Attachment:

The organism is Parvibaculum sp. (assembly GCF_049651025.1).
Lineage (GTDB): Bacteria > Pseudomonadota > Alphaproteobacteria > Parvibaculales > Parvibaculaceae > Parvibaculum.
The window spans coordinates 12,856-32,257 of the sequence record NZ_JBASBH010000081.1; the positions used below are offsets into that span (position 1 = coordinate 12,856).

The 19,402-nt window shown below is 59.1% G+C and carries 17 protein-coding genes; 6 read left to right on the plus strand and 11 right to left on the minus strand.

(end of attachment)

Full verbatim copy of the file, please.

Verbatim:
The organism is Parvibaculum sp. (assembly GCF_049651025.1).
Lineage (GTDB): Bacteria > Pseudomonadota > Alphaproteobacteria > Parvibaculales > Parvibaculaceae > Parvibaculum.
The window spans coordinates 12,856-32,257 of the sequence record NZ_JBASBH010000081.1; the positions used below are offsets into that span (position 1 = coordinate 12,856).

The 19,402-nt window shown below is 59.1% G+C and carries 17 protein-coding genes; 6 read left to right on the plus strand and 11 right to left on the minus strand.